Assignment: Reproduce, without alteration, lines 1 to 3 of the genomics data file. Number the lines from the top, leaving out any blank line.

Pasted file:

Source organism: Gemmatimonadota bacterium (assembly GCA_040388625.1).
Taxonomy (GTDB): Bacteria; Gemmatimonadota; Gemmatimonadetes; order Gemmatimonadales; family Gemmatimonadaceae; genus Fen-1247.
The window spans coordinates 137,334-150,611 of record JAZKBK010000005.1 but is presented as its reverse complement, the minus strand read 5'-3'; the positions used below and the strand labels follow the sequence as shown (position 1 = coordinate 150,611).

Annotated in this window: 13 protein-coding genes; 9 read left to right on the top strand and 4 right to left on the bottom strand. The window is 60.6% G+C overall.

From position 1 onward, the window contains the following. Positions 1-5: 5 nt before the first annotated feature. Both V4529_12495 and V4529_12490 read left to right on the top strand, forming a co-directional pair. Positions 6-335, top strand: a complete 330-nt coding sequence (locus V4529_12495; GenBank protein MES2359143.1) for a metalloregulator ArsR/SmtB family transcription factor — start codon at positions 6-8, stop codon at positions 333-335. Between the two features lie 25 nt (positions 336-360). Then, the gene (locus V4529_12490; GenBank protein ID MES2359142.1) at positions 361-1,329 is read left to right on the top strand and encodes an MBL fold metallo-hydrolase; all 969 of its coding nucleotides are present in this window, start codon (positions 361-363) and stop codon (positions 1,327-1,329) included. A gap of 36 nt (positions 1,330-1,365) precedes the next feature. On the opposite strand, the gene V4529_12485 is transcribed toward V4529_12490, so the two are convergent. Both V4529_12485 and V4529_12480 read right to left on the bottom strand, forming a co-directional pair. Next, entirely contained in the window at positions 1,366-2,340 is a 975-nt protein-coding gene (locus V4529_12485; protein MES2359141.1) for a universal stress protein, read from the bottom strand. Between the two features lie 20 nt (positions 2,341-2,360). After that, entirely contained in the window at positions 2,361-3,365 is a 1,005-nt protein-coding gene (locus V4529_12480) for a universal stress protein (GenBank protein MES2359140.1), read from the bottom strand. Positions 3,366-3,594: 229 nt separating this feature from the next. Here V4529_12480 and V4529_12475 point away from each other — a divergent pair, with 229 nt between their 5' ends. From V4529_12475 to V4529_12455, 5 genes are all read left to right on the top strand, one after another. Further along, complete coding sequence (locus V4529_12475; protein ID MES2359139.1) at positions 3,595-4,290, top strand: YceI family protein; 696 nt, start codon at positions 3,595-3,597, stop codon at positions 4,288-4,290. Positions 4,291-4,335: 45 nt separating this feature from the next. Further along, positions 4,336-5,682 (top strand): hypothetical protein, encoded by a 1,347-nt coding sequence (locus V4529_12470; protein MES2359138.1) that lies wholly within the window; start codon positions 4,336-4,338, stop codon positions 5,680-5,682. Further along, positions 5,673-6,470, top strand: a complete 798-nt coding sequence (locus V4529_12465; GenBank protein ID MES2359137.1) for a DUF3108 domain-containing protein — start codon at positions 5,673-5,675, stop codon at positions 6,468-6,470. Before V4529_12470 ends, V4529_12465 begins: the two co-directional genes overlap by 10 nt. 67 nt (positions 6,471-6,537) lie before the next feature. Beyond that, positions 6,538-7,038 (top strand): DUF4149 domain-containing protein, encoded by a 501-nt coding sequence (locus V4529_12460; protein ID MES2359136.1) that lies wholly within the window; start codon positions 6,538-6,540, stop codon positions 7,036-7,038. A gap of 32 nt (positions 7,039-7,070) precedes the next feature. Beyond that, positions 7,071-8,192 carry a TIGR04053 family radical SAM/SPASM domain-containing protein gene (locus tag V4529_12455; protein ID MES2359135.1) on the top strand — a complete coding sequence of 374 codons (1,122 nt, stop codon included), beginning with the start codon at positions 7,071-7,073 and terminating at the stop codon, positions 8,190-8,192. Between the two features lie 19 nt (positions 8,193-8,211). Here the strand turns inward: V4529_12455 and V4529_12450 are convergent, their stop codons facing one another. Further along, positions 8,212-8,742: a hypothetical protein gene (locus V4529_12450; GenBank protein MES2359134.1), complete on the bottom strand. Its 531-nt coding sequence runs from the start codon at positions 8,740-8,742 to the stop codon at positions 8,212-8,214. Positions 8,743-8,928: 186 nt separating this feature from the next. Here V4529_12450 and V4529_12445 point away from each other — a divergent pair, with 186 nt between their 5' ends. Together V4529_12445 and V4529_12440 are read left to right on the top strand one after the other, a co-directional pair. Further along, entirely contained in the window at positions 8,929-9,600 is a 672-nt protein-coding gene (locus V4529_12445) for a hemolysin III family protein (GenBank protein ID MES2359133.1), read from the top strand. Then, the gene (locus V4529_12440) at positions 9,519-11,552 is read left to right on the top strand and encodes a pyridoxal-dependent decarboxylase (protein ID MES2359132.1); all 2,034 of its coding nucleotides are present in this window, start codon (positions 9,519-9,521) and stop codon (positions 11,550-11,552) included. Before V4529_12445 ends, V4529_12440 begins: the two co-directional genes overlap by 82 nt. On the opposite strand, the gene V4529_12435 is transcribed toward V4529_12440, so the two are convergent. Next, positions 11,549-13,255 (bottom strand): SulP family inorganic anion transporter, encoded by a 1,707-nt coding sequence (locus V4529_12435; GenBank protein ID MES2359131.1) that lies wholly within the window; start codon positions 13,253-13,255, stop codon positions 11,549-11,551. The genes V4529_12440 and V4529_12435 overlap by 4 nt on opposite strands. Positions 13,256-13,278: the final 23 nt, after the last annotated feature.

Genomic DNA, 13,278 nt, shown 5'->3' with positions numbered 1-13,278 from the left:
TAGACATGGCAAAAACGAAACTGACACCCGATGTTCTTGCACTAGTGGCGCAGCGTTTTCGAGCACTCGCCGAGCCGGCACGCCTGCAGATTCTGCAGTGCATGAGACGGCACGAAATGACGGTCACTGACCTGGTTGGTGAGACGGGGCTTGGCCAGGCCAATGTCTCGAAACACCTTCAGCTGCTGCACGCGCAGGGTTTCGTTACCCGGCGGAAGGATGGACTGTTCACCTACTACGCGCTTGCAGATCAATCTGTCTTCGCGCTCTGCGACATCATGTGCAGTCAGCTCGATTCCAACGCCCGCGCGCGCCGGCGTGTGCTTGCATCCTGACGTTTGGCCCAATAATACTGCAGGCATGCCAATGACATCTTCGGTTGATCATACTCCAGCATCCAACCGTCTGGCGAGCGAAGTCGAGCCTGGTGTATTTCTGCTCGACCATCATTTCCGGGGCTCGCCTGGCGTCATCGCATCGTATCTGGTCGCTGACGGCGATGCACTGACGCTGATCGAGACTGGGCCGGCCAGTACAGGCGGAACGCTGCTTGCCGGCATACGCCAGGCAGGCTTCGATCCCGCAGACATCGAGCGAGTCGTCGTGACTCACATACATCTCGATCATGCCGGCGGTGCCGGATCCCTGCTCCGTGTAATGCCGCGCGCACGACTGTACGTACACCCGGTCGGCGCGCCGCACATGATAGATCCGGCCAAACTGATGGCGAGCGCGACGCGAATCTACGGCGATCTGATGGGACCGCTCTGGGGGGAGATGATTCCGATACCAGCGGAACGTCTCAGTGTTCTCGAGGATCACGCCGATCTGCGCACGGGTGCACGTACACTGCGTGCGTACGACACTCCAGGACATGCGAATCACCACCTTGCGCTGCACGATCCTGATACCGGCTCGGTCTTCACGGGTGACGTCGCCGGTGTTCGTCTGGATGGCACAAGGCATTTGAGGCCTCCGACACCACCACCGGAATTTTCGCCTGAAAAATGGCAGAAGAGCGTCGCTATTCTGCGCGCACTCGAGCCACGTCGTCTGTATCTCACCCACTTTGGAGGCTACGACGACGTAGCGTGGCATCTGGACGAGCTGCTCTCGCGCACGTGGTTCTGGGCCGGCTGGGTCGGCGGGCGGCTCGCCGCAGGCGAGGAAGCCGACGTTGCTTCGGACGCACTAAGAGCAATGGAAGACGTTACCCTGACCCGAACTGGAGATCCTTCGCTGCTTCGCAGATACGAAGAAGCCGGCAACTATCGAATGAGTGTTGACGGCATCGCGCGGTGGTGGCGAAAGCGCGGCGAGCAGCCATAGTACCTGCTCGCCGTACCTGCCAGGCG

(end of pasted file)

Source organism: Gemmatimonadota bacterium (assembly GCA_040388625.1).
Taxonomy (GTDB): Bacteria; Gemmatimonadota; Gemmatimonadetes; order Gemmatimonadales; family Gemmatimonadaceae; genus Fen-1247.
The window spans coordinates 137,334-150,611 of record JAZKBK010000005.1 but is presented as its reverse complement, the minus strand read 5'-3'; the positions used below and the strand labels follow the sequence as shown (position 1 = coordinate 150,611).